Peymeinade in the Forefront on International Women’s Day

International Women’s Day (8 March) is a global day celebrating the social, economic, cultural and political achievements of women. For me, it has been a day marked by special events, whether in Geneva where I worked for over 20 years or in Washington, DC and elsewhere in the US from my earlier days, to raise awareness of gender equality. In this first year of my retirement living in Southern France, I was delighted to discover that the small commune of Peymeinade near my home was actively promoting a whole series of events to recognize the day – not just on 8 March but for two weeks!

The expositions on « 100 Ans de Combat pour l’égalité » (100 Years of Struggle for Equality) and on “Les Femmes Excetionnelles » (Exceptional Women) are the ongoing features of note. The first was on display at the Salle art et culture (the Art and Culture Room) until Thursday, 15 March 2018, and the second was on display at the Hall d’Acceuil de la Mairie (the Reception Hall of the Town Hall) until Friday, 9 March 2018. I ventured out the other day, a relatively mild and sunny day following the three-day freak snowstorm that had blown through the Cote d’Azur earlier in the week, to explore the town in search of these exhibits.

The Exhibit on 100 Years of Struggle for Equality

Having recalled signs advertising the location of the first exhibit, I looked for the Art and Culture Room first and found it on the parallel street to the main street through Peymeinade. Colourful posters were on display in the windows, and I walked into a sunny display room full of informative posters – a hundred-year history of the campaign in France for the right to vote (achieved in 1944), pioneer women feminists, the struggle for the right to choose (achieved in 1967) and other changes to enhance equality (most significantly on equal representation starting in 1999).

One poster shows progress on parity in political life – still a way to go, at 27 per cent for women in the National Assembly and 25 per cent in the Senate.  But it was informative to see the progression of laws moving towards the goal of parity.  And I would add here that head of the International Parliamentary Union, in a briefing last week in Geneva on women in parliaments worldwide, had reported that the representation of women in the French National Assembly has now jumped to 38 per cent. Also, media reports highlight the balance in cabinet appointments under President Emmanuel Macron – 11 out of 22 are women. So the historical information in this exhibit about progress in the French struggle for equality was most welcome to supplement the latest news.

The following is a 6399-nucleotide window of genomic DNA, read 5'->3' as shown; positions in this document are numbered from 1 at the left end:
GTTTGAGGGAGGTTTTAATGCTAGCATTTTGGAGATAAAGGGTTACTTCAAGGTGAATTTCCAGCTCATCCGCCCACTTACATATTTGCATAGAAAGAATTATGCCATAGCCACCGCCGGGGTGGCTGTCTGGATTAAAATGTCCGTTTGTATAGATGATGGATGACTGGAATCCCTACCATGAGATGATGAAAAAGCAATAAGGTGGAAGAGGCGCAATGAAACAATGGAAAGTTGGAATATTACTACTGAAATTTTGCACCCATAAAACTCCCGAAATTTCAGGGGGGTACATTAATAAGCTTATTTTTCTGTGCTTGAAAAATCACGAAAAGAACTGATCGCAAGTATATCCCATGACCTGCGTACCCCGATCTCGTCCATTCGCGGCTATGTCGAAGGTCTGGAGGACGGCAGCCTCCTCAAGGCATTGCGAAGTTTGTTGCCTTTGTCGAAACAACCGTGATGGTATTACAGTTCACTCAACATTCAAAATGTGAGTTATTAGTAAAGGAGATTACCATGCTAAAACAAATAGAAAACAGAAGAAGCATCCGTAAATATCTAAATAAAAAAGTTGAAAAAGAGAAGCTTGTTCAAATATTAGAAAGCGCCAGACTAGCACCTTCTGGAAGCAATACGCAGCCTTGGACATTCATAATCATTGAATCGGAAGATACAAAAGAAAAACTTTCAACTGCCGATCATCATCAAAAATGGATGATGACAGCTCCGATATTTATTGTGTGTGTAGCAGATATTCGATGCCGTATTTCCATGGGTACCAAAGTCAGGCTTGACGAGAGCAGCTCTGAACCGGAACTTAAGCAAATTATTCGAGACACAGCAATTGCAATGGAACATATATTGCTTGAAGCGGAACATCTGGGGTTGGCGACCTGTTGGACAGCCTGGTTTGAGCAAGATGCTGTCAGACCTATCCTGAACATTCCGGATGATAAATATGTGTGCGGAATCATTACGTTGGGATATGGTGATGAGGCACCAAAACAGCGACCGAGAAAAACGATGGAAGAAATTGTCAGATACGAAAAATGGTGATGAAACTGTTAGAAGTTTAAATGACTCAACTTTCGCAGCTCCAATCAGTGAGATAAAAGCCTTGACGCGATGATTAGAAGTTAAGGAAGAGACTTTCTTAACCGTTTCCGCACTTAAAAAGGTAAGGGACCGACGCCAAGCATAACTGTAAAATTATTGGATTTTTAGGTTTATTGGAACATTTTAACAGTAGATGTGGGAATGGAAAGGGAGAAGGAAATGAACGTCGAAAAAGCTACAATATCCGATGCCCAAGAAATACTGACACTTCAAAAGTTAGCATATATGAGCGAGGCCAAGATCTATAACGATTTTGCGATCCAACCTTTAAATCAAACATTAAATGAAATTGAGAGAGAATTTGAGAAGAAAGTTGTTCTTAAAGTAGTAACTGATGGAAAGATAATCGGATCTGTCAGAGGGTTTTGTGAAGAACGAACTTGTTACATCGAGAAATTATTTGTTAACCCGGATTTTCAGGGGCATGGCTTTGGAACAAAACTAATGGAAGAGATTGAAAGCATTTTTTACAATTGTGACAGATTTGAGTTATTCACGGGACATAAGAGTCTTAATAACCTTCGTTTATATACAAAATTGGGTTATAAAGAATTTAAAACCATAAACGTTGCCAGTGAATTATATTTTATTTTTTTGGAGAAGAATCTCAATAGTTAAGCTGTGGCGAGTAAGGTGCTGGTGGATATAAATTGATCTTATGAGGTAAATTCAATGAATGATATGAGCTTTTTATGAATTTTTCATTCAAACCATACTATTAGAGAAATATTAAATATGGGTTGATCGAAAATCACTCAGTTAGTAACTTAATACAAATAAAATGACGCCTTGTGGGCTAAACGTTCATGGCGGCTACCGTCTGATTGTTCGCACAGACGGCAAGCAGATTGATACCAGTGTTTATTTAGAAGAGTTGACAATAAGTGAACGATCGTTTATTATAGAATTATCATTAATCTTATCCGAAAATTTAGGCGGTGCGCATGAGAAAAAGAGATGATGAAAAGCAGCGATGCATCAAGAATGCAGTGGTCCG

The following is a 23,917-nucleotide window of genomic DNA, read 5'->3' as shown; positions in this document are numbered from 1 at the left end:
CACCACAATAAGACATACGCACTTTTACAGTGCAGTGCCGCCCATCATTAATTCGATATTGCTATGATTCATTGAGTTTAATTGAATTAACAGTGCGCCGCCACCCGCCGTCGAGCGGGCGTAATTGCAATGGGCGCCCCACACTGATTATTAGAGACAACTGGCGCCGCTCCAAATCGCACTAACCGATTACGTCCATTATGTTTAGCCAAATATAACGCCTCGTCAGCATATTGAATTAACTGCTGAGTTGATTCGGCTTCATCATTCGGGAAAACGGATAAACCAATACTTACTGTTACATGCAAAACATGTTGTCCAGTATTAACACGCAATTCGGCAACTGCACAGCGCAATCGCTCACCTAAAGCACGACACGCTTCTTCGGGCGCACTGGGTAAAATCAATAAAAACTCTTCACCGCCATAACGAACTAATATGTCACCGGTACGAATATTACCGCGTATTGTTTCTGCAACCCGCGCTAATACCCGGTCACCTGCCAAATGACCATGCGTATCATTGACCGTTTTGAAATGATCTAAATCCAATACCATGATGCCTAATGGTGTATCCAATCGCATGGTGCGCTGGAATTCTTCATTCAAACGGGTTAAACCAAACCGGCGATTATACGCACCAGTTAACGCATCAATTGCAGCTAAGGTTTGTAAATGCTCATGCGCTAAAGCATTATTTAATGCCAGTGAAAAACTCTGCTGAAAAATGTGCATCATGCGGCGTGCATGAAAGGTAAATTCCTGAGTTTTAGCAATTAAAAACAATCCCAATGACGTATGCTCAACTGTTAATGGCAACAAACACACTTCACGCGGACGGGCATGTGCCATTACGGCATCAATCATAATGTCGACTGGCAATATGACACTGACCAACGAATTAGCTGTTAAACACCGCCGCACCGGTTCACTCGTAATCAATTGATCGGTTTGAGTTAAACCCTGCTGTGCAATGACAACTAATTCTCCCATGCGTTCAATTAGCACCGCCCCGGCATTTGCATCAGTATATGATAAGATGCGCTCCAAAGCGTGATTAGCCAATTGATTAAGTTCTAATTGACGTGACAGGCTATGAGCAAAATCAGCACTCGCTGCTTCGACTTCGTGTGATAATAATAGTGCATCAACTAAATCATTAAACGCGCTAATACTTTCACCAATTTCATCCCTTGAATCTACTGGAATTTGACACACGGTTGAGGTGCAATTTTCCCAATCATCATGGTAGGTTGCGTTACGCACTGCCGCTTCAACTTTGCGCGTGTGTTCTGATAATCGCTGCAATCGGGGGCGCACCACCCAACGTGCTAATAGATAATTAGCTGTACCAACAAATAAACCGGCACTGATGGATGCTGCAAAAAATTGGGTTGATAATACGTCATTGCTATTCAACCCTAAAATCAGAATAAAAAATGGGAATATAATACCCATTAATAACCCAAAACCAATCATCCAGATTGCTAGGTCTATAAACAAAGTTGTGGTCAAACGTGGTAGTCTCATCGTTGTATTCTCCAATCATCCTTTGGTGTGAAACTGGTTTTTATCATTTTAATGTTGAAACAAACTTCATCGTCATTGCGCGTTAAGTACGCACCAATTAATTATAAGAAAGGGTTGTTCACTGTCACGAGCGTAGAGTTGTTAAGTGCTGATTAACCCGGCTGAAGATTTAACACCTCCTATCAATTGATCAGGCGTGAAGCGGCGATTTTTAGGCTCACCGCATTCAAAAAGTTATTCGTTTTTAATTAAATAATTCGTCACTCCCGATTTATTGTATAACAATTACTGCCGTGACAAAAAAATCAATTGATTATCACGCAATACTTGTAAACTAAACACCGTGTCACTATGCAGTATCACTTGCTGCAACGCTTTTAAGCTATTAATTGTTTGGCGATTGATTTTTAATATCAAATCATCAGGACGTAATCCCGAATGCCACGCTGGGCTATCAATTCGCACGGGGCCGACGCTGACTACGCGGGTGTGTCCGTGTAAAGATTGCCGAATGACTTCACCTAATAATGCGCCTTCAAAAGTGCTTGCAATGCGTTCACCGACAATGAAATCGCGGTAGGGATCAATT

Among the pioneers who were featured on other posters in the exhibit, I recognized Marie Curie, Simone Weil and Edith Cresson. It was encouraging

Poster from 100 Ans de Combat

to learn more about the many others who have led the way in France – from wartime in both World Wars I and II, and since then in science, literature and politics. (No mention of Catherine Deneuve, though.)


Poster from 100 Ans de Combat

On the whole, I must say that I enjoyed leisurely absorbing the many posters on display, as well as the impressive list of students from the three “lycées” (high schools) in Grasse – Tocqueville, Amiral de Grasse and De Croisset – who did the research and put the display together. Interesting to note, too, that the posters were produced by the Festival du Livre of Mouans-Sartoux. A website is listed for more information on the research, but it did not work for me: http// (I hope this can be corrected in the future.)

The Exhibit on Exceptional Women

The second exhibit was a bit harder to find, since the town hall in Peymeinade is up the hill and off on a side street away from the shop-lined main street. The Tourist Office, located just across from the first exhibit hall, was very helpful and even alerted me to a reception with the artists that evening. So I scouted the area in the afternoon, checked out the paintings on display to get a general idea of what this second exhibit was about and then returned in the evening for the reception. What a treat!

L-R: Marie-Claude Renard, Stella Luciani, Jina Luciani, Leila Zarif, Mayor Gérard Delhomez